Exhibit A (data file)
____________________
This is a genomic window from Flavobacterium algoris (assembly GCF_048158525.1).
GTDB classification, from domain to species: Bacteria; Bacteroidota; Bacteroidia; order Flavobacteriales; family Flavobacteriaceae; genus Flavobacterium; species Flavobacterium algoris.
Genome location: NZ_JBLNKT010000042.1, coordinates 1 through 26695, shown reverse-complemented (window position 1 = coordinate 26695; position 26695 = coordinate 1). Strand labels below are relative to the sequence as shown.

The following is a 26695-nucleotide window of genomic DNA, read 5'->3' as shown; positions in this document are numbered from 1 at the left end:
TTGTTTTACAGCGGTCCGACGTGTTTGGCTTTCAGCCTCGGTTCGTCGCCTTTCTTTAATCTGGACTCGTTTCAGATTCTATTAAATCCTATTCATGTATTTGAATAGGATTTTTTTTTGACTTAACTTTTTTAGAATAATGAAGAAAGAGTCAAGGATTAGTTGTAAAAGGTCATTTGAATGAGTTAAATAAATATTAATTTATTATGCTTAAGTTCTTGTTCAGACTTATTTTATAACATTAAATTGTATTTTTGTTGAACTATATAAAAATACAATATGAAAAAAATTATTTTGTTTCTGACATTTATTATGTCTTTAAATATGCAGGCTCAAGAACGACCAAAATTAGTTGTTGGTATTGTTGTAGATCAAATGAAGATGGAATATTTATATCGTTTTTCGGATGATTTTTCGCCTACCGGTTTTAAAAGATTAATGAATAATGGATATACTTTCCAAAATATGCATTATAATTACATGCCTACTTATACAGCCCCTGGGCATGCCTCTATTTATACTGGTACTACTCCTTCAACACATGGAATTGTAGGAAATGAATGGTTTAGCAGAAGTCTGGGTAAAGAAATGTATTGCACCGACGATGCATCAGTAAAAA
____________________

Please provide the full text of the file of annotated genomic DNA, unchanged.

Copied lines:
This is a genomic window from Flavobacterium algoris (assembly GCF_048158525.1).
GTDB classification, from domain to species: Bacteria; Bacteroidota; Bacteroidia; order Flavobacteriales; family Flavobacteriaceae; genus Flavobacterium; species Flavobacterium algoris.
Genome location: NZ_JBLNKT010000042.1, coordinates 1 through 26695, shown reverse-complemented (window position 1 = coordinate 26695; position 26695 = coordinate 1). Strand labels below are relative to the sequence as shown.

The following is a 26695-nucleotide window of genomic DNA, read 5'->3' as shown; positions in this document are numbered from 1 at the left end:
TTGTTTTACAGCGGTCCGACGTGTTTGGCTTTCAGCCTCGGTTCGTCGCCTTTCTTTAATCTGGACTCGTTTCAGATTCTATTAAATCCTATTCATGTATTTGAATAGGATTTTTTTTTGACTTAACTTTTTTAGAATAATGAAGAAAGAGTCAAGGATTAGTTGTAAAAGGTCATTTGAATGAGTTAAATAAATATTAATTTATTATGCTTAAGTTCTTGTTCAGACTTATTTTATAACATTAAATTGTATTTTTGTTGAACTATATAAAAATACAATATGAAAAAAATTATTTTGTTTCTGACATTTATTATGTCTTTAAATATGCAGGCTCAAGAACGACCAAAATTAGTTGTTGGTATTGTTGTAGATCAAATGAAGATGGAATATTTATATCGTTTTTCGGATGATTTTTCGCCTACCGGTTTTAAAAGATTAATGAATAATGGATATACTTTCCAAAATATGCATTATAATTACATGCCTACTTATACAGCCCCTGGGCATGCCTCTATTTATACTGGTACTACTCCTTCAACACATGGAATTGTAGGAAATGAATGGTTTAGCAGAAGTCTGGGTAAAGAAATGTATTGCACCGACGATGCATCAGTAAAAA